The information about Loic in this site is not correct.
Loïc is a Provençal and Languadocian ancient form of Louis (pronounced loh-EEK) documentated since 12th century, in the ancient spelling Loic, (with other variants as Lois, Loys, Lozoic… nowadays Loís, Lozoïc).
In 19th century, the Breton poet Aogust Brizeug (Auguste Brizeux in French) (1803-1858) published Mari (1828), a book with a poem named “Loic’s song”, which was quickly popularised –also because Berlioz’s and Massé’s lieds-.
In normative Breton the name is spelled Loig (in 19th century documents it can be found as Loic), but it is possible to find it spelled Loïc in French, with a dieresis over the I to break the diphthong.
People usually think that Loig (pronounced loh-EEK) is a Breton nickname, nowadays used as full name, because of the ending in –ig (-ic, -ick in other spellings), which is a usual ending of Breton nicknames; and they think that it was originally a nickname of Louis.
In fact, in Breton Louis is Loiz (nicknames Loeizig and Loizig) and Loig seems, according the Breton philologist Gwennole Le Menn, a misreading of Laouig, a nickname of Gwilherm, the Breton form of William.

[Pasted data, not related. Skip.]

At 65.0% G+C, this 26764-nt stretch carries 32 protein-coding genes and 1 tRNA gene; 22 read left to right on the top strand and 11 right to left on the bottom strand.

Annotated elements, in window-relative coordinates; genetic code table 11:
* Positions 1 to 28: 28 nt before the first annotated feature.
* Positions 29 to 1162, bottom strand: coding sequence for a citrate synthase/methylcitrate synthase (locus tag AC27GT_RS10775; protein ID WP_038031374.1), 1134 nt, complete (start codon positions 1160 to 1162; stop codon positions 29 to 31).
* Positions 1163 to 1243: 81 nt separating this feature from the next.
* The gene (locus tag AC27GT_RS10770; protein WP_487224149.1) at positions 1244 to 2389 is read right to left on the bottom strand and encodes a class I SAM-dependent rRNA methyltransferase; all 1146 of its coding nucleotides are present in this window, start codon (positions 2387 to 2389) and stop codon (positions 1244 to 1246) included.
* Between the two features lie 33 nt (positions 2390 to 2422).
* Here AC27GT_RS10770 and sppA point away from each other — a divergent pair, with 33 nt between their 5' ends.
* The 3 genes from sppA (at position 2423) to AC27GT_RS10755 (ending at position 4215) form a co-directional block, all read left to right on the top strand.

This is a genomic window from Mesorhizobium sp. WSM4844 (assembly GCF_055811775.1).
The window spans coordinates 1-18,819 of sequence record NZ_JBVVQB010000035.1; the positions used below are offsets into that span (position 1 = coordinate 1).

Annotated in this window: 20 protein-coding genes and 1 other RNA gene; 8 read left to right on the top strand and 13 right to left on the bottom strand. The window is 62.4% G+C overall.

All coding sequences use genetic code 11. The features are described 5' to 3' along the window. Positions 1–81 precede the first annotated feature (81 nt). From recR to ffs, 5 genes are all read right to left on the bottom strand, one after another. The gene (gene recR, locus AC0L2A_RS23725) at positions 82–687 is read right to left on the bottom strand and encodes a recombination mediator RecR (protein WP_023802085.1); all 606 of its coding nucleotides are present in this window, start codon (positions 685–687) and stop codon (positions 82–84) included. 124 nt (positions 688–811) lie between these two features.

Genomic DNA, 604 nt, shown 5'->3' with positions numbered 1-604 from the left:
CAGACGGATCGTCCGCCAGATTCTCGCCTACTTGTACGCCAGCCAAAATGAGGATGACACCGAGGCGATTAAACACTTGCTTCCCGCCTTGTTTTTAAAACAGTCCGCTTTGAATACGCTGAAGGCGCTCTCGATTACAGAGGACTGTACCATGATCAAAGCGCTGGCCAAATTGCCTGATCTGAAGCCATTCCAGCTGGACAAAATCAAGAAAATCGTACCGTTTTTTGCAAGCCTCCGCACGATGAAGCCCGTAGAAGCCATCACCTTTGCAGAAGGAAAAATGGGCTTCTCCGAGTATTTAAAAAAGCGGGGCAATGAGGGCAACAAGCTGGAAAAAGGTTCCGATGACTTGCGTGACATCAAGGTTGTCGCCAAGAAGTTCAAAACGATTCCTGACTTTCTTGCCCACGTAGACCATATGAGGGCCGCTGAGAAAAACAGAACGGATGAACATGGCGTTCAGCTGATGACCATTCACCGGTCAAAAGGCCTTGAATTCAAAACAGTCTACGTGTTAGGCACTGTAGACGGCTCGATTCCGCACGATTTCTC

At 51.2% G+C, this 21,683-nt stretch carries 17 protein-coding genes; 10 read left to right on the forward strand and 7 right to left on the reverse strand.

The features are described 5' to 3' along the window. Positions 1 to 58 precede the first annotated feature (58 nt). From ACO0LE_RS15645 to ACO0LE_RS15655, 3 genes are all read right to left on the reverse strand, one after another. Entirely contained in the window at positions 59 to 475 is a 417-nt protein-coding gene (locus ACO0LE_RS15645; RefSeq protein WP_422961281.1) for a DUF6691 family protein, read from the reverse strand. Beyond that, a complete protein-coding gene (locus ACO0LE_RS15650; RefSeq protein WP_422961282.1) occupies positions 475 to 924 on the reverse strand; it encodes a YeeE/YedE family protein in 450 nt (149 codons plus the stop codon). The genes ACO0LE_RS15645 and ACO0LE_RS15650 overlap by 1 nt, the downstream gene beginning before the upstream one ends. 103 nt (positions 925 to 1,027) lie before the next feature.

So Loig as Breton name is not previous to the middle of the 19th century, but a hundred of years later it was very popular among Bretons. The problem to find Loig/Loic in French documents in 19th and 20th centuries is that the French naming law before 1966 forbade not-French names (that is Breton names, Catalan names, Basque names, Occitan names…) and Breton Loigs appear under the name Louis.
Since ‘80s and especially ‘90s Breton names were a trend among French people. Nowadays they are very popular, but they have fallen a bit in popularity in favour of Italian and Spanish names (Leo, Esteban).
In Loïc there is another convergent path. In French there is the name Eloïc, probably from the Germanic personal name Haluig, from which Loïc can be a nickname (or simply it can be related in terms of popularity).
The etymology of Haluig is not clear. It could come from helm, “helm”, and wig, “fight, battle”, or from heil, “happy” (from heilig, “saint”), and wig, “fight, battle”, with attraction of Eloi (in fact, Eloïc is often misinterpreted as diminutive of Eloi).